Titian, 'Diana and Actaeon', 1556-9, National Galleries of Scotland, Bridgewater Collection Loan 1945. Photo © The National Galleries of Scotland.

Would it matter much if those two great masterpieces of the Bridgewater Collection, Titian’s Diana and Actaeon and Diana and Callisto, having been on loan to the National Gallery of Scotland since 1945, were soon to be sold abroad?

Ever since the Duke of Sutherland announced his intention to sell the two paintings — offering them to the National Galleries of England and Scotland for a mere £100 million, if such a sum can be raised by the start of 2009 — much fuss has been made about saving them for the nation.

Personally, however, I remain unconvinced. Continue reading

2 Comments

Filed under art, culture

Amongst the ruins: Hadrian at the British Museum

Et quod vides perisse perditum ducas

Hadrian: Empire and Conflict is an exhibition so weirdly fragmentary, unfocused and inconclusive as to leave me wondering how far, exactly, I should go in reading it not only as a metaphor for the future of the British Museum, but for cultural life more generally.

The way into the exhibition — chaotic, diffuse, confusing — prefigures what we’ll take away from it. Bathed in the milky light and perpetual semi-muffled roar of Great Court, I was guided first by the woman who sold me my ticket, and then by various signs and portents, into a darkened tunnel where my bag was nodded at, rather than searched, before someone else failed to sell me an audio-guide and directed me into an even darker tunnel beyond, which in turn led into a cul-de-sac. Had I missed the exhibition? No, the entrance was in fact now behind me. Having thus discovered the correct, alternative darkened tunnel, I made my way up it, along a low sloping ramp.

Hadrian enthusiasts of more optimistic stripe will, perhaps, have already begun to construe this ramp as a reference, stunning in its subtlety, to Hadrian’s tomb, now the Castel Sant’ Angelo, in Rome. Well, maybe.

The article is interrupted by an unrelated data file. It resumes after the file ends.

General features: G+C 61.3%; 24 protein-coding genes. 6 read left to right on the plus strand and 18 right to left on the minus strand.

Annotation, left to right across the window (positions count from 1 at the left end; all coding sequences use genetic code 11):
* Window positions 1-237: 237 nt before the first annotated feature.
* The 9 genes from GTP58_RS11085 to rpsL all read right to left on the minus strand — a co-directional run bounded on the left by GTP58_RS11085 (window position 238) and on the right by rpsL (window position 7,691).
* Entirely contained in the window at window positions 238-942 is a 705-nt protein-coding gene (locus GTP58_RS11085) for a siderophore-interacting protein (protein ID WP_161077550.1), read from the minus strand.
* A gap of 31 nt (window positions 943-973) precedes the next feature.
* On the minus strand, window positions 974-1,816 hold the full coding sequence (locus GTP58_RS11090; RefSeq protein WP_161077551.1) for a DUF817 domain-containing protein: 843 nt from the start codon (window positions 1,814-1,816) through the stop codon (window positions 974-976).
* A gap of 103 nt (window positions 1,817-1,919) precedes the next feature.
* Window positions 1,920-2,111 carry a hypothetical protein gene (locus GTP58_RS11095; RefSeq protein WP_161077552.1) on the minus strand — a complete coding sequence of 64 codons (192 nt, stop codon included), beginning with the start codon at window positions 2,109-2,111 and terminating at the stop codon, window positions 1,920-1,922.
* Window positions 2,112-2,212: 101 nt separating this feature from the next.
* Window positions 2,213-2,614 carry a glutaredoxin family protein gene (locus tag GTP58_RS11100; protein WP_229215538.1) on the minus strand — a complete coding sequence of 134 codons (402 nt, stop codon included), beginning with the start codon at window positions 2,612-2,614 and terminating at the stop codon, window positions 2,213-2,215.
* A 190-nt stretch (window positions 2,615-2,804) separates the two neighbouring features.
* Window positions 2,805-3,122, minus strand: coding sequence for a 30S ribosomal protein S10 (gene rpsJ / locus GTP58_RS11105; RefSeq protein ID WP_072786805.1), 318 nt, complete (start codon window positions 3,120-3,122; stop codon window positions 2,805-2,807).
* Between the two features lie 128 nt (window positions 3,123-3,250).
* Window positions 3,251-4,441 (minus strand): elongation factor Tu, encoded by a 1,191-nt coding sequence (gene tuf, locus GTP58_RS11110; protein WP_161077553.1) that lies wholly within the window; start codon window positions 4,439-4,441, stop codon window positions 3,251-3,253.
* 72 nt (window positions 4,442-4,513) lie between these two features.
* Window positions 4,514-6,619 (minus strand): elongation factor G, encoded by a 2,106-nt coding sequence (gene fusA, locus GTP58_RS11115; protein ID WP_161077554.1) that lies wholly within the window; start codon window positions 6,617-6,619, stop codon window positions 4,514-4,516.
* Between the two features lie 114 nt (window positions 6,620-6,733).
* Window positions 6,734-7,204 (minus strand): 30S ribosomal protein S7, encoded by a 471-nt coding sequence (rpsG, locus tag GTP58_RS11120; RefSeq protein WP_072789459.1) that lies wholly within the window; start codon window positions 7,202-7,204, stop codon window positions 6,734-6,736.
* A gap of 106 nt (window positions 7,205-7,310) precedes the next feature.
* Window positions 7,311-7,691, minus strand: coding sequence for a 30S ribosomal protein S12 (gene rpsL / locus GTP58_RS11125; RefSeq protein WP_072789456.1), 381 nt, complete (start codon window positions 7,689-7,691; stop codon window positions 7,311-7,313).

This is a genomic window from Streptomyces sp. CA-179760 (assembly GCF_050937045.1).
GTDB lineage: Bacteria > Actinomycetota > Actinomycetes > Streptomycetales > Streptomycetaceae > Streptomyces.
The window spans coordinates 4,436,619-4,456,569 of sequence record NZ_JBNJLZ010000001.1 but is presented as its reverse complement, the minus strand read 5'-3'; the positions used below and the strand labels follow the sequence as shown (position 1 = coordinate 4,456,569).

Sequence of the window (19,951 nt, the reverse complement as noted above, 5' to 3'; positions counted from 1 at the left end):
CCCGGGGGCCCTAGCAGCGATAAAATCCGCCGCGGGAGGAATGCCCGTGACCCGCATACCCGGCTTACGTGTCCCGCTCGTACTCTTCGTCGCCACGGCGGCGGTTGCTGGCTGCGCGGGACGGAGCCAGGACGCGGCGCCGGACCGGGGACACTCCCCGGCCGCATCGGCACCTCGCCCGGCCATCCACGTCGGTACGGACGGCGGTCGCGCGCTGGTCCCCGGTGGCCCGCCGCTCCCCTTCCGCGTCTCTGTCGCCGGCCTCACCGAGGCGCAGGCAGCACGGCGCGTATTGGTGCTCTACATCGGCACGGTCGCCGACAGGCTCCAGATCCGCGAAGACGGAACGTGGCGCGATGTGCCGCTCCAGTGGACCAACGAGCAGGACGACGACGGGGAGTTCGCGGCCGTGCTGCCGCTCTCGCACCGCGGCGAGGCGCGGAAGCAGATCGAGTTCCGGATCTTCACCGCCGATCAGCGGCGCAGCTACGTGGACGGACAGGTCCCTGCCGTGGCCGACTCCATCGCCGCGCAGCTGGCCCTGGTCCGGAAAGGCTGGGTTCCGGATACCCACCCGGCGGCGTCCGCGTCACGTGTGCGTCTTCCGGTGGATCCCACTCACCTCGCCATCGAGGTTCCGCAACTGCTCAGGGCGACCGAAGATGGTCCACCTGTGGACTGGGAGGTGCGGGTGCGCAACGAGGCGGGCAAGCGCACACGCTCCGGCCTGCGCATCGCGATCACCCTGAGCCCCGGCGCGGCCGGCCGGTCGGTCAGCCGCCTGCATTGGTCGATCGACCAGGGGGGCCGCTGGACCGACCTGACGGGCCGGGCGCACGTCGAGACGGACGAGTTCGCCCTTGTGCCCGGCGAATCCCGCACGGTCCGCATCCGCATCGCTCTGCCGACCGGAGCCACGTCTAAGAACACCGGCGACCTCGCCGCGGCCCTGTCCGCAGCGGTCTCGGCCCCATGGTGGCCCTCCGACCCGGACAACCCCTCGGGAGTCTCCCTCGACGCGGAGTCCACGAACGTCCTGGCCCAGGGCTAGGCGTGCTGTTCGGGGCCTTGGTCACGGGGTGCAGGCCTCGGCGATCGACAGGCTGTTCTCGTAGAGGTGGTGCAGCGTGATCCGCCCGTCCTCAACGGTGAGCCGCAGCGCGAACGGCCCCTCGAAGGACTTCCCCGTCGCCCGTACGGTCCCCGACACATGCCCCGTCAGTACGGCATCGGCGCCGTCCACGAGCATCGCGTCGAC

Instead, though, my attention was transfixed by the view along the tunnel, upwards and to the left. For there, a few yards above me, ran shelf after shelf of books — half-hidden in the gloom, three-quarters forgotten, surely now wholly inaccessible — a tactless reminder of the fact that the exhibition space, left over from the recent occupation by everyone’s favourite Terracotta Army, is built out over the old Reading Room of the British Library. In other words, where once there was research, independent enquiry, the insistent coursing after knowledge (useful or otherwise) amongst the thickets and savannahs of the canonical printed or written word, now there is something else, superimposed across the top of it: spectacle, crowds appraised quantitas quam qualitas, crass money-making schemes, in short the ponderous mechanics of yet another British Museum Blockbuster.

Now, like most of us when we come up against the resonant detritus that is all we now have left of what used to be called Antiquity, I’m more than willing to succumb to semi-enjoyable reflection regarding the irrecoverability of the past, hackneyed regret that everything man-made really does end up ruined or lost eventually, or even pointless and sentimental sub-animist pity for the flotsam of Time’s shipwreck. That’s Antiquity’s promise, isn’t it, in all its well-worn emotional banality?

Yet it’s an oddity of Hadrian: Empire and Conflict that I managed to feel all these things before entering the exhibition itself, when confronted with the ruins of the Reading Room. Thus I stood alone for a moment, revisiting memories of doctoral research carried out countless ages ago, which is to say, in the early 1990s — those bigs desks with their turquoise-blue leather surfaces burnished by a thousand now-decayed elbows, the companionable clanking of the book trolleys, the weight of those archaic leather-bound catalogues in which so many answers were once thought to repose — and then, with a sigh, moved on.

Continue reading

11 Comments

Filed under culture